Every holiday season, visitors to Old Sturbridge Village are invited to experience the magic of a candlelit New England township while learning the history of today’s Christmas traditions.  

The 200-acre campus is decorated for the season with a Christmas tree trail and features a horse-drawn carry-all and a nightly tree lighting ceremony.  

Producer Dave Fraser experienced Christmas by Candlelight before the snow fell and shares this story. 

Read the full transcription:

Carolers: ♫ Oh, come let us adore him…♫

Rhys Simmons, Old Sturbridge Village: Our Christmas by Candlelight program has been a wonderful opportunity for us, and we started back in the early 2000s and it’s definitely grown and evolved over the last, say, 20, 22 years. And now, we celebrate by welcoming in almost 30,000 visitors each and every year. And one of the great things that we’ve been able to do is become part of families’ traditions, coming here, and exploring the museum, all decorated.

Announcer: 3…2…1!

Lisa Nichole Young, Old Sturbridge Village: Christmas by candlelight here is really unlike anything else we do because we can’t tell the story of 1830s Christmas. It wasn’t here yet. So, we get to expand our story a little bit and talk about how Christmas did develop through the 19th century in New England.

So, we get to talk a little bit more big picture, share how some of the traditions came into this area, share about some of the cultures that they came from and the traditions we adopted into our own celebrations, and share a bit about how it became the huge event that we know today.

Ashleigh Bridges, Old Sturbridge Village: So, I’m making a modern twist on a classic recipe. This is a sugar cookie dough. It’s quite cold right now, just the way we like it. And we’re going to be filling our sugar cookies with that mincemeat pie filling mixture. And this is a really nice way to modernize a historic recipe.

Usually there’s a Christmas meal or a Thanksgiving meal, depending on the family, and pies are part of that meal. So, we don’t do desserts as a separate affair, but we will have roast and sides to go along with, and we’re eating that whole meal in the middle of the day rather than in the evening.

Chris Nassisse, Old Sturbridge Village: So, a lot of the work is being done with very simple tools. So, we’re working with knives and — and hand drills and things that are very commonly available.

We have wooden game boards, games like Nine Men’s Morris is a popular game in the period. It’s not as familiar today as it was back then. We have a cup and ball game, where you have a ball on a string, and you catch it in a carved wooden cup.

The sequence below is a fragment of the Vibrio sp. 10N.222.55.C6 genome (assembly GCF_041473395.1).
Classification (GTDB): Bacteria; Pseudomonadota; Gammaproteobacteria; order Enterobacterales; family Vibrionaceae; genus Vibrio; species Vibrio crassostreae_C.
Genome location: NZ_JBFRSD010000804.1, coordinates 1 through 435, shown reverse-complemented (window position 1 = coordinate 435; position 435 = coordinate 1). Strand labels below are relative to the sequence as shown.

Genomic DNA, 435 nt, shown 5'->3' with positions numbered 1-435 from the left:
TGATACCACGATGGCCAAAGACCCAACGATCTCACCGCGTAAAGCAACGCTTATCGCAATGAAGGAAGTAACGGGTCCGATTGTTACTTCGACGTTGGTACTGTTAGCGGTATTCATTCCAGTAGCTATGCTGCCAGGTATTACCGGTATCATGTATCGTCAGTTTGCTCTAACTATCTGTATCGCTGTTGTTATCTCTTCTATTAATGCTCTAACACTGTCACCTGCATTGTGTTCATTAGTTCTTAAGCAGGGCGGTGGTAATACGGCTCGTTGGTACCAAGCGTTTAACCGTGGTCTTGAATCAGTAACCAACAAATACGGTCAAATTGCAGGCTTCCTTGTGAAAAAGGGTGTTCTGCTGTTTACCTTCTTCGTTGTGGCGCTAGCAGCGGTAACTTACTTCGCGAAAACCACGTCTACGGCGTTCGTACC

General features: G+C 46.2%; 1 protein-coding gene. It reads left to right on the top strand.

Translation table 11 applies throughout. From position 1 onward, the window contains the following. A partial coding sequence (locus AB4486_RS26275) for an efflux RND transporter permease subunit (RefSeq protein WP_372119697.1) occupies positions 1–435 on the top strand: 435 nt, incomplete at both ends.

Wooden items like farm animals that would have been popular here in a rural community because parents are farmers, so toys that children can emulate what their parents do would have been popular.

Lisa Nichole Young: Music in the 1830s would have been what you were hearing every day. There were no set Christmas carols that you’d be hearing at this time.

You’d be hearing a lot of parlor type music in this era. You’re really hitting that epitome of the parlor music that we know today. So, you might have singalongs around a piano like the one behind me. You might have a live musician playing some music for an event.

Religious music was a little different at the time, so I wouldn’t go as far to say that all of the carols were being performed in that setting. But we do know “It Came Upon a Midnight Clear,” which is one of our Massachusetts Christmas carols, was written by a pastor in Wayland, Massachusetts.

♫ It came upon the midnight clear…♫

So. We go through a very drastic change in the 1840s because we start to see Queen Victoria and Prince Albert celebrating Christmas. So, in the 1840s we start to get some of those Christmas carols over here, we start getting some of our own Massachusetts written Christmas carols, and then by the 1850s, you’re really starting to get more of an influx of specifically holiday music in this area.

 ♫ Peace on the Earth, goodwill to men / From heaven’s all-gracious King / The world in solemn stillness lay / To hear the angels sing Lisa Nichole Young: ♫